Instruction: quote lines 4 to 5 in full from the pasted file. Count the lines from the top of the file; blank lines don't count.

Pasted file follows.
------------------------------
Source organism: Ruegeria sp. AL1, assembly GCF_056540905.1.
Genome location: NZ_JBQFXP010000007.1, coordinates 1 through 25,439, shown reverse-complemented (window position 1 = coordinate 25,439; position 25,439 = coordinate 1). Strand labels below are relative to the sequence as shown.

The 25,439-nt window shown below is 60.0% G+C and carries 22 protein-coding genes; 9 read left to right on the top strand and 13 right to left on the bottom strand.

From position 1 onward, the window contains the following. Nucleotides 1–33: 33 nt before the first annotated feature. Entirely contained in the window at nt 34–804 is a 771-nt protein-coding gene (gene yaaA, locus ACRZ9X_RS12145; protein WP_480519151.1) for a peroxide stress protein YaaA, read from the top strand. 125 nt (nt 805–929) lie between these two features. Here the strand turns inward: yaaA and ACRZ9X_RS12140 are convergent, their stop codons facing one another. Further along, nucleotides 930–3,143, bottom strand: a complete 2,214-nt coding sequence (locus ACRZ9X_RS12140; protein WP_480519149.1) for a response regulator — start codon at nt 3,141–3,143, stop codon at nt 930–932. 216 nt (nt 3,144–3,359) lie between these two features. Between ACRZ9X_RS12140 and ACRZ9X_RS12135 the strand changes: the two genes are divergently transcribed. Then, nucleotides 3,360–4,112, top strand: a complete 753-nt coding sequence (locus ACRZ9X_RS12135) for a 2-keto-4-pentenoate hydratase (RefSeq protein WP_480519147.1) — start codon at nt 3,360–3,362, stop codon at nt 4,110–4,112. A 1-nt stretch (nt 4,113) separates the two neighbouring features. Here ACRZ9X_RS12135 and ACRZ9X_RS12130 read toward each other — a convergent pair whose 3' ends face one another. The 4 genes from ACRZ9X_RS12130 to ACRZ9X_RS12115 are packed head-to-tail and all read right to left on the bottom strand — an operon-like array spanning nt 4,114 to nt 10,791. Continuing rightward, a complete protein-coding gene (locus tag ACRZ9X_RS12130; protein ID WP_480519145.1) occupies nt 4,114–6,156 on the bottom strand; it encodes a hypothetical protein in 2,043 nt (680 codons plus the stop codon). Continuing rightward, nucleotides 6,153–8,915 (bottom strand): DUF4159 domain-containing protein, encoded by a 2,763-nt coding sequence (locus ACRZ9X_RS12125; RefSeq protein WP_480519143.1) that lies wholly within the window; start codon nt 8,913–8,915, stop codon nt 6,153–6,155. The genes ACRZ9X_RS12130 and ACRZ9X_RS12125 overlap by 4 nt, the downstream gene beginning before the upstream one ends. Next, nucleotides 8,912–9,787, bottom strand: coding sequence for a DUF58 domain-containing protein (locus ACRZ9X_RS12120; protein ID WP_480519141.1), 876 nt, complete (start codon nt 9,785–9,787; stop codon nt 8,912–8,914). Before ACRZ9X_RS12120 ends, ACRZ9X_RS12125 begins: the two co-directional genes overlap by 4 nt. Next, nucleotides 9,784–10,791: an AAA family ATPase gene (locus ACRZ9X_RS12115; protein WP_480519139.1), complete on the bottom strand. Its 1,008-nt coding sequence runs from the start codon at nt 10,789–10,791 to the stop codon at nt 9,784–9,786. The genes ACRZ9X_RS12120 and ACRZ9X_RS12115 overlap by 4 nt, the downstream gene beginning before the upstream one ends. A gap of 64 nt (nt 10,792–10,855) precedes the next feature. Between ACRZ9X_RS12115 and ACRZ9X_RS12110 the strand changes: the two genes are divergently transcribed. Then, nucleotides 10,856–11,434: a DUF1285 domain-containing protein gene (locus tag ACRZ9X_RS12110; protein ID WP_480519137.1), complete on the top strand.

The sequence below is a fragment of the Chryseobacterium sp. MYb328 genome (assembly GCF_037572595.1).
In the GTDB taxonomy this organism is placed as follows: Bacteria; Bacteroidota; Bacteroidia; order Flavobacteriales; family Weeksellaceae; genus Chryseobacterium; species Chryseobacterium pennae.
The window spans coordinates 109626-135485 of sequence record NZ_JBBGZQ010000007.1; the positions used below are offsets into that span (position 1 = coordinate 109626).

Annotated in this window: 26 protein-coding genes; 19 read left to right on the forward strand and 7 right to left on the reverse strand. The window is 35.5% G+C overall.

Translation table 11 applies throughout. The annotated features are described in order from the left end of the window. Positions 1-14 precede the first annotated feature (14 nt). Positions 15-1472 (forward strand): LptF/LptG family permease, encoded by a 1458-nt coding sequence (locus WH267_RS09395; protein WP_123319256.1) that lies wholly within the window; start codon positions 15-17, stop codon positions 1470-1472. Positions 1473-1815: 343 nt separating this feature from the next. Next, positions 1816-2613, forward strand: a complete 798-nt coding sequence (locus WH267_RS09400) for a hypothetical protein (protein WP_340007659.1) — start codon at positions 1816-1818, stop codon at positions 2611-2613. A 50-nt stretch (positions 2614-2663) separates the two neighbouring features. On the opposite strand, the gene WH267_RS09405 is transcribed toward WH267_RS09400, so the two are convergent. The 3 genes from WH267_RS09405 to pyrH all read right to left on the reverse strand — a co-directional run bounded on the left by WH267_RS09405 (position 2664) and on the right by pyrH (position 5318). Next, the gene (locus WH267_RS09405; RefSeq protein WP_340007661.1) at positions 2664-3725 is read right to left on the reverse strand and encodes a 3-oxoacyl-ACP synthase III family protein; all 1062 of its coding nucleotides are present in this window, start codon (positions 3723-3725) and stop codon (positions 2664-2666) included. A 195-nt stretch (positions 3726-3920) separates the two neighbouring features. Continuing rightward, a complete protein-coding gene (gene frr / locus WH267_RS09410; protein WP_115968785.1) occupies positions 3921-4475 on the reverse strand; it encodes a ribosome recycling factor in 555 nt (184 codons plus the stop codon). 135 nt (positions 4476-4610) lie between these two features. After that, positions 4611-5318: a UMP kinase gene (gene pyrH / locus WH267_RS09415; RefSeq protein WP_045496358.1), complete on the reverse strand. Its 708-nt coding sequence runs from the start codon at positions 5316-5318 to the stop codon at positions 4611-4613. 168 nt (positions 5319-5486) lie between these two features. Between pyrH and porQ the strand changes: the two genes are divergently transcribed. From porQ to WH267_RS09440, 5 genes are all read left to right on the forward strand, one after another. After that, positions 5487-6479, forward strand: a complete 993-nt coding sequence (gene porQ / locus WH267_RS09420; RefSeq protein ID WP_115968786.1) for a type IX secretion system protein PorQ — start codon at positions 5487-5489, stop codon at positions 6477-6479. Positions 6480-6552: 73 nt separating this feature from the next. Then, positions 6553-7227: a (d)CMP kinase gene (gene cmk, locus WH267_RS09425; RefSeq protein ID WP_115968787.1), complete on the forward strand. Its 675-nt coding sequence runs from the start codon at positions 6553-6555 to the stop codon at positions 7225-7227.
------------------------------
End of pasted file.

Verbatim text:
From position 1 onward, the window contains the following. Nucleotides 1–33: 33 nt before the first annotated feature. Entirely contained in the window at nt 34–804 is a 771-nt protein-coding gene (gene yaaA, locus ACRZ9X_RS12145; protein WP_480519151.1) for a peroxide stress protein YaaA, read from the top strand. 125 nt (nt 805–929) lie between these two features. Here the strand turns inward: yaaA and ACRZ9X_RS12140 are convergent, their stop codons facing one another. Further along, nucleotides 930–3,143, bottom strand: a complete 2,214-nt coding sequence (locus ACRZ9X_RS12140; protein WP_480519149.1) for a response regulator — start codon at nt 3,141–3,143, stop codon at nt 930–932. 216 nt (nt 3,144–3,359) lie between these two features. Between ACRZ9X_RS12140 and ACRZ9X_RS12135 the strand changes: the two genes are divergently transcribed. Then, nucleotides 3,360–4,112, top strand: a complete 753-nt coding sequence (locus ACRZ9X_RS12135) for a 2-keto-4-pentenoate hydratase (RefSeq protein WP_480519147.1) — start codon at nt 3,360–3,362, stop codon at nt 4,110–4,112. A 1-nt stretch (nt 4,113) separates the two neighbouring features. Here ACRZ9X_RS12135 and ACRZ9X_RS12130 read toward each other — a convergent pair whose 3' ends face one another. The 4 genes from ACRZ9X_RS12130 to ACRZ9X_RS12115 are packed head-to-tail and all read right to left on the bottom strand — an operon-like array spanning nt 4,114 to nt 10,791. Continuing rightward, a complete protein-coding gene (locus tag ACRZ9X_RS12130; protein ID WP_480519145.1) occupies nt 4,114–6,156 on the bottom strand; it encodes a hypothetical protein in 2,043 nt (680 codons plus the stop codon). Continuing rightward, nucleotides 6,153–8,915 (bottom strand): DUF4159 domain-containing protein, encoded by a 2,763-nt coding sequence (locus ACRZ9X_RS12125; RefSeq protein WP_480519143.1) that lies wholly within the window; start codon nt 8,913–8,915, stop codon nt 6,153–6,155. The genes ACRZ9X_RS12130 and ACRZ9X_RS12125 overlap by 4 nt, the downstream gene beginning before the upstream one ends. Next, nucleotides 8,912–9,787, bottom strand: coding sequence for a DUF58 domain-containing protein (locus ACRZ9X_RS12120; protein ID WP_480519141.1), 876 nt, complete (start codon nt 9,785–9,787; stop codon nt 8,912–8,914). Before ACRZ9X_RS12120 ends, ACRZ9X_RS12125 begins: the two co-directional genes overlap by 4 nt. Next, nucleotides 9,784–10,791: an AAA family ATPase gene (locus ACRZ9X_RS12115; protein WP_480519139.1), complete on the bottom strand. Its 1,008-nt coding sequence runs from the start codon at nt 10,789–10,791 to the stop codon at nt 9,784–9,786. The genes ACRZ9X_RS12120 and ACRZ9X_RS12115 overlap by 4 nt, the downstream gene beginning before the upstream one ends. A gap of 64 nt (nt 10,792–10,855) precedes the next feature. Between ACRZ9X_RS12115 and ACRZ9X_RS12110 the strand changes: the two genes are divergently transcribed. Then, nucleotides 10,856–11,434: a DUF1285 domain-containing protein gene (locus tag ACRZ9X_RS12110; protein ID WP_480519137.1), complete on the top strand.

The sequence below is a fragment of the Chryseobacterium sp. MYb328 genome (assembly GCF_037572595.1).